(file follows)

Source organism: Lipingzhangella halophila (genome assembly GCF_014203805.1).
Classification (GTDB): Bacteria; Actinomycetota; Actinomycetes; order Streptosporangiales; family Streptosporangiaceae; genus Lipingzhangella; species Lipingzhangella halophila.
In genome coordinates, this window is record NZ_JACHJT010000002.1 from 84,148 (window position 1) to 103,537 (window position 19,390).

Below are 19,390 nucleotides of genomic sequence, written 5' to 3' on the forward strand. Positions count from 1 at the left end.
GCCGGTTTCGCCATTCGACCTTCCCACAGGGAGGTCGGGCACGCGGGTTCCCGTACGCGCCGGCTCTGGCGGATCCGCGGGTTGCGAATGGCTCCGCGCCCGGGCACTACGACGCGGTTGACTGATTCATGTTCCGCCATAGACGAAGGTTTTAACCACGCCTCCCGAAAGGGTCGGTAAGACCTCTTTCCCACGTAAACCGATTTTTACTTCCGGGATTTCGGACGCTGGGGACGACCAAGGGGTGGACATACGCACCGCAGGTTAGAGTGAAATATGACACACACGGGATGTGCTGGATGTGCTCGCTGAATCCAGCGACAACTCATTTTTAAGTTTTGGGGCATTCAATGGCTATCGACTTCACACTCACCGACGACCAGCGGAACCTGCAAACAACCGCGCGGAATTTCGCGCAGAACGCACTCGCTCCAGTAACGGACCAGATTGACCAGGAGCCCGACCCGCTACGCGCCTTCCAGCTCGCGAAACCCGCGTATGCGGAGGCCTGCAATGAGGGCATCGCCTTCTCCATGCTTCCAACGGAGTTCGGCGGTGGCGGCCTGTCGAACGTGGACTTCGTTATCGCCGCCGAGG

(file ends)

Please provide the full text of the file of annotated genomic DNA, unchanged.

Source organism: Lipingzhangella halophila (genome assembly GCF_014203805.1).
Classification (GTDB): Bacteria; Actinomycetota; Actinomycetes; order Streptosporangiales; family Streptosporangiaceae; genus Lipingzhangella; species Lipingzhangella halophila.
In genome coordinates, this window is record NZ_JACHJT010000002.1 from 84,148 (window position 1) to 103,537 (window position 19,390).

Below are 19,390 nucleotides of genomic sequence, written 5' to 3' on the forward strand. Positions count from 1 at the left end.
GCCGGTTTCGCCATTCGACCTTCCCACAGGGAGGTCGGGCACGCGGGTTCCCGTACGCGCCGGCTCTGGCGGATCCGCGGGTTGCGAATGGCTCCGCGCCCGGGCACTACGACGCGGTTGACTGATTCATGTTCCGCCATAGACGAAGGTTTTAACCACGCCTCCCGAAAGGGTCGGTAAGACCTCTTTCCCACGTAAACCGATTTTTACTTCCGGGATTTCGGACGCTGGGGACGACCAAGGGGTGGACATACGCACCGCAGGTTAGAGTGAAATATGACACACACGGGATGTGCTGGATGTGCTCGCTGAATCCAGCGACAACTCATTTTTAAGTTTTGGGGCATTCAATGGCTATCGACTTCACACTCACCGACGACCAGCGGAACCTGCAAACAACCGCGCGGAATTTCGCGCAGAACGCACTCGCTCCAGTAACGGACCAGATTGACCAGGAGCCCGACCCGCTACGCGCCTTCCAGCTCGCGAAACCCGCGTATGCGGAGGCCTGCAATGAGGGCATCGCCTTCTCCATGCTTCCAACGGAGTTCGGCGGTGGCGGCCTGTCGAACGTGGACTTCGTTATCGCCGCCGAGG